On the one hand, entering the Land of Israel symbolizes the purpose of wandering in the desert, as the people at last reaches its home. On the other hand, entry into the Land of Israel is only the beginning of a long path, strewn with setbacks on the way to political independence.[4]

As they settled the Land of Israel, Am Yisrael no longer enjoyed the supernatural sustenance of the manna, nor the security of God’s pillar of cloud and fire. They were now tasked with establishing independent sovereignty, and providing their own sustenance and protection. The adolescent existence of the desert had transitioned into maturity, and with that came the hardships of self-responsibility.

The historical symbolism of settling Eress Yisrael has repeated itself in the last sixty-nine years, following the establishment of Medinat Yisrael. The dream of settling the Land of Israel has led way to a national maturity. Building an economy from scratch, enlisting young men in the army and the daily threat and circumstances of terror has built a counter-cultural reality in modern-day Israel.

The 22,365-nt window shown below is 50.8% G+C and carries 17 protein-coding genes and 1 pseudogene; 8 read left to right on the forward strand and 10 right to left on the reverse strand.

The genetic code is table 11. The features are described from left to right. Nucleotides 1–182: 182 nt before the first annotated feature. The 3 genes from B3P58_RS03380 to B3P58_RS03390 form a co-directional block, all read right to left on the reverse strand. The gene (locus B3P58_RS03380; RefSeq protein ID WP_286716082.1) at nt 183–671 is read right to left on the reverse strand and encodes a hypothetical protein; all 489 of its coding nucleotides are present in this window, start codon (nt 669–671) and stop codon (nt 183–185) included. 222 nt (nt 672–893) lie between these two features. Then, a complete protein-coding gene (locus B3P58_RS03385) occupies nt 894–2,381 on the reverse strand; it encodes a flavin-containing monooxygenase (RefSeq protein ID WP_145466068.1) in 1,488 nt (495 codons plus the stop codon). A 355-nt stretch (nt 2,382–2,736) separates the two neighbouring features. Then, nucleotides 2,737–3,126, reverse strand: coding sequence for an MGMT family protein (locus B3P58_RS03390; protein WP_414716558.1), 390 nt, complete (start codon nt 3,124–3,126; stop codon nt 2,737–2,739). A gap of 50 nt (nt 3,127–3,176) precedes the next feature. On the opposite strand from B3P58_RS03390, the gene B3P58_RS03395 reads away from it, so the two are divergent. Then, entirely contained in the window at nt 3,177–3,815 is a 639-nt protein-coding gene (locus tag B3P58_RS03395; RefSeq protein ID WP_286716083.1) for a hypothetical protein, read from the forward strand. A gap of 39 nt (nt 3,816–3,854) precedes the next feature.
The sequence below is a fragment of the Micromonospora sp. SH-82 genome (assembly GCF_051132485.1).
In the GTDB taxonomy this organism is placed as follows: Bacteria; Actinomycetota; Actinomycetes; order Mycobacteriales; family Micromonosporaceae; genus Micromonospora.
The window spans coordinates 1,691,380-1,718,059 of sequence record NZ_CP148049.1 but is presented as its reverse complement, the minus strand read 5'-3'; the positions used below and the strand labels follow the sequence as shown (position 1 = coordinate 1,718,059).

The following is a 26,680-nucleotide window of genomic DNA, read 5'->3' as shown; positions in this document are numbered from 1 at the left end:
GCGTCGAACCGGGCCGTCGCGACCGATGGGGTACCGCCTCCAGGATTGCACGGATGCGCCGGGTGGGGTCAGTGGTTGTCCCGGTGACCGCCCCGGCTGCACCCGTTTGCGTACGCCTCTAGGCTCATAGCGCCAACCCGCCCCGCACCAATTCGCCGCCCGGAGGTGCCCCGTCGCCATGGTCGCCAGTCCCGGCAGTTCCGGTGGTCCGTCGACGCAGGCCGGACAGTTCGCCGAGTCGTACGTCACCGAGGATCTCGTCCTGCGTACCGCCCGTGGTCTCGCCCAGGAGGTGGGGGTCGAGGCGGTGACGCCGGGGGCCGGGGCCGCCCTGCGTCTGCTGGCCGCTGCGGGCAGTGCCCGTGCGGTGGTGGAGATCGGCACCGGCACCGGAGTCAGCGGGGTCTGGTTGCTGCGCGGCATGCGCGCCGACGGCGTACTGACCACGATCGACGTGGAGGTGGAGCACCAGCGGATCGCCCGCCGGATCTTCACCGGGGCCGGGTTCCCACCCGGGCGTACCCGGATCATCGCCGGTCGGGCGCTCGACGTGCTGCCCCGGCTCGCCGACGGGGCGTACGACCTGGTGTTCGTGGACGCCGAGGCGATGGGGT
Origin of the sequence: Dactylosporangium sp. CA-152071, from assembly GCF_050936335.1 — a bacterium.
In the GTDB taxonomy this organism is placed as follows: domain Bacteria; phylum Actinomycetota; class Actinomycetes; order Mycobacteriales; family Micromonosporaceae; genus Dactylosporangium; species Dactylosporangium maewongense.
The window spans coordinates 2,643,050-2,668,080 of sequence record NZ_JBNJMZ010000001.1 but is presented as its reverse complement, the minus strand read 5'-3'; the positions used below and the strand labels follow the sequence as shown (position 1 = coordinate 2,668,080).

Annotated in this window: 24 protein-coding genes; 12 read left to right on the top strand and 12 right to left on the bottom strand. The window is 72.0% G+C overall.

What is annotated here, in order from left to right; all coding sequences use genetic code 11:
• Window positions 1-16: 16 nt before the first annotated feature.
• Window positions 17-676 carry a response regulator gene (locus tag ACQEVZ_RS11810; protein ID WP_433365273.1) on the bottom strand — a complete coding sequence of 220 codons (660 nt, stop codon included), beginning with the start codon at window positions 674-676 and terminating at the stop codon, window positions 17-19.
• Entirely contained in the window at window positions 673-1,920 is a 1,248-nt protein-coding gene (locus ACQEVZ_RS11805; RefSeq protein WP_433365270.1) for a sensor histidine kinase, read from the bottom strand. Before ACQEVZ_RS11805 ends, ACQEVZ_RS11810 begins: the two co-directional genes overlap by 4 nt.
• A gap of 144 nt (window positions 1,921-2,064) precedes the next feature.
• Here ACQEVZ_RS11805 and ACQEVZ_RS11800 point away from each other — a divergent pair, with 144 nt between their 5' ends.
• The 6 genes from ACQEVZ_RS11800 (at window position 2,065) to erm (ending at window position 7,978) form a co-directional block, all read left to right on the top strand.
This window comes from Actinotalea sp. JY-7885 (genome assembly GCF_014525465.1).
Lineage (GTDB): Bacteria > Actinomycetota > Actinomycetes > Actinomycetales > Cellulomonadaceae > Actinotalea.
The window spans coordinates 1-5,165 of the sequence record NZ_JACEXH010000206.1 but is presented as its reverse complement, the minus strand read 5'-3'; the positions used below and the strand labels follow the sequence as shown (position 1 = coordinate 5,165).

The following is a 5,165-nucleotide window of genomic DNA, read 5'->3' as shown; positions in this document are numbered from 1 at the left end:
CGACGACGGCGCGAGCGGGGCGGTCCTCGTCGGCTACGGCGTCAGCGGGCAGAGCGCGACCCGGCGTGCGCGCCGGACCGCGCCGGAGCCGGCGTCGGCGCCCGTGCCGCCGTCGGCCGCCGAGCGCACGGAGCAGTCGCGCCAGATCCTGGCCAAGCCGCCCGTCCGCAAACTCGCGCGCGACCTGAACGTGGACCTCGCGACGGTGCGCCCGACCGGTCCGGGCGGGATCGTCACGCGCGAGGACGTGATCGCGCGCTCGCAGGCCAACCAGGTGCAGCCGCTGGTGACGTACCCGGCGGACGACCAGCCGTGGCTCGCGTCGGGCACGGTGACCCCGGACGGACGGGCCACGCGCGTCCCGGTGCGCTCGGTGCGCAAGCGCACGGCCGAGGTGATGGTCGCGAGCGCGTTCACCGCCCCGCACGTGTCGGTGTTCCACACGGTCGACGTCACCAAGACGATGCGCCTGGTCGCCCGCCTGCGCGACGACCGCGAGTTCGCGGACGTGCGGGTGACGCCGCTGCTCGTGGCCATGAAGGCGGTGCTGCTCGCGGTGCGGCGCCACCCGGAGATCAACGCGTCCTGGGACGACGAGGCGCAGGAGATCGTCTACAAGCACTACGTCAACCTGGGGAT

Joseph Epstein lamented the loss of the positive aspects of a mature society. He yearned for “a more articulated sense of the ebb and flow, the ups and downs of life,” and dreamt of the values of “a clear and fit conception of reality.” Am Yisrael’s historical settlement of Eress Yisrael and its current establishment of Medinat Yisrael may yet provide the necessary counter-perspective for a society in sore need of maturity.

[1] A.O. Scott, “The Death of Adulthood in American Culture,” The New York Times Magazine, Sept. 11, 2014. Available at: